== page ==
Saturday, November 26, 2011

Maurice Brocco

Maurice Brocco
Maurice Brocco (January 28, 1885 to June 26, 1965) was a French professional bicycle racer from 1906 to 1927. He won a stage in the Tour de France in 1911. Maurice participated six times in the Tour de France, but finished the race only once. In his later career he was successful in six day races. He lost some of his best racing years to World War I. Brocco did return to racing in 1919 as a 34 year old and found success in winning the Six Days of New York on three occasions; 1920, 1921 and 1924. He also won the Six Days of Chicago in 1923.

Maurice Brocco was the first cyclist to be called a domestique. The Tour de France organizer, Desgrange, used it in 1911 as an insult to Brocco. Not in a position to win the tour he offered his services to Francois Faber who was in danger of being eliminated for taking to long. Brocco waited for Faber and paced him to the finish. Desgrange wanted to disqualy him for breaking the rules, but he had no proof. The Tour organizer scorned Brocco in his newspaper, writing; "He is unworthy, He is no more than a domestique".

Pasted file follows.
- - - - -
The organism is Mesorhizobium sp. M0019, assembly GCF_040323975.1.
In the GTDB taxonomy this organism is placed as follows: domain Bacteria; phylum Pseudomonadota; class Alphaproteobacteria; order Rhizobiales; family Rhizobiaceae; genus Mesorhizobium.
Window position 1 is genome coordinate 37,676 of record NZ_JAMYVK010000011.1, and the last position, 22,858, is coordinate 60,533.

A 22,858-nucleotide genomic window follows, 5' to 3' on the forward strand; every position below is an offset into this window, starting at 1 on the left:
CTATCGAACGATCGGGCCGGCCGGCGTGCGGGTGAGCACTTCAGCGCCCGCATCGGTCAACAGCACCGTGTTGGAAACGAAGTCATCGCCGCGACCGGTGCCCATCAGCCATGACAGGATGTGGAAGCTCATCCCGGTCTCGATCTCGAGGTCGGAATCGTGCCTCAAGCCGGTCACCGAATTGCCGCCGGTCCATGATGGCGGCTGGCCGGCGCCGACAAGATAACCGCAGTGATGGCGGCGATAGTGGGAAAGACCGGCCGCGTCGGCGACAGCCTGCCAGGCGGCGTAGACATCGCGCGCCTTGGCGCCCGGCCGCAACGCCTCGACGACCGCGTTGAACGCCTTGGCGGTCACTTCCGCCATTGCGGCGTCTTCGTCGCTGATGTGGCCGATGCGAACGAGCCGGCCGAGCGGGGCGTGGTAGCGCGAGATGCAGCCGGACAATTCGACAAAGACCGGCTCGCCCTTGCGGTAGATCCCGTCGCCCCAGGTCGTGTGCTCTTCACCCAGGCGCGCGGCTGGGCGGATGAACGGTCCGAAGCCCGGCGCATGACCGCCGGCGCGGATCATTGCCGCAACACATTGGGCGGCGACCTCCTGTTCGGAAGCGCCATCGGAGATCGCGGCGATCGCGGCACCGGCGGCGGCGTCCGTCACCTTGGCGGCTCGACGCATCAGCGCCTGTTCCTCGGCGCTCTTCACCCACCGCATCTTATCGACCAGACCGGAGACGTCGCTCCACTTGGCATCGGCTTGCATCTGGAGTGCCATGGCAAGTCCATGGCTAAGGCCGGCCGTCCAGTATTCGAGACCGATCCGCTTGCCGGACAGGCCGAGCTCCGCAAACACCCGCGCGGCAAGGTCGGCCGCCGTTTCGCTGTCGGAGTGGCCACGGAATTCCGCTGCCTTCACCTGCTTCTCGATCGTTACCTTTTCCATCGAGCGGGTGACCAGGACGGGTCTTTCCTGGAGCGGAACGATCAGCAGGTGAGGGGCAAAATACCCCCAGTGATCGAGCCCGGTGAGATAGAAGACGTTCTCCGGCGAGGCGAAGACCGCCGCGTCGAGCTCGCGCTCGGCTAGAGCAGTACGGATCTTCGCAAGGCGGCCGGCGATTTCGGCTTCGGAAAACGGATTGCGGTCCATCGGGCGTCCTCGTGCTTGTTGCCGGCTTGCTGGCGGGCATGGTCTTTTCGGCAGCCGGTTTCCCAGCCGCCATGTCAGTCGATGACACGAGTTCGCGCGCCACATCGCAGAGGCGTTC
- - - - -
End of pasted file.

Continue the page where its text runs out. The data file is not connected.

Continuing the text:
Next morning Brocco greeted Desgrange with: "Today, monsieur, we are going to settle our accounts." He won the day by 34 minutes. Desgrange followed him and the yellow jersey, Gustave Garrigou as they climbed the Tourmalet. "So, am I forbidden to ride with him?", Brocco shouted. On the following mountain, the Aubisque, he dropped Garrigou, passed Paul Duboc, who had been poisoned and was in agony beside the road, and took the lead with Ă‰mile Georget. Desgrange was still watching.
"Alors, quoi," Brocco shouted, "do I have the right to stay with him?" And then he rode off alone and won. He had made two points to Desgrange. The first was that he was a talented rider and not a servant. The second was that he had so much talent that his poor riding with Faber could only have been through a commercial arrangement. Desgrange said that any rider with such flair had clearly been selling the race.,
"He deserves his punishment," Desgrange wrote. "Immediate disqualification."
Maurice Brocco

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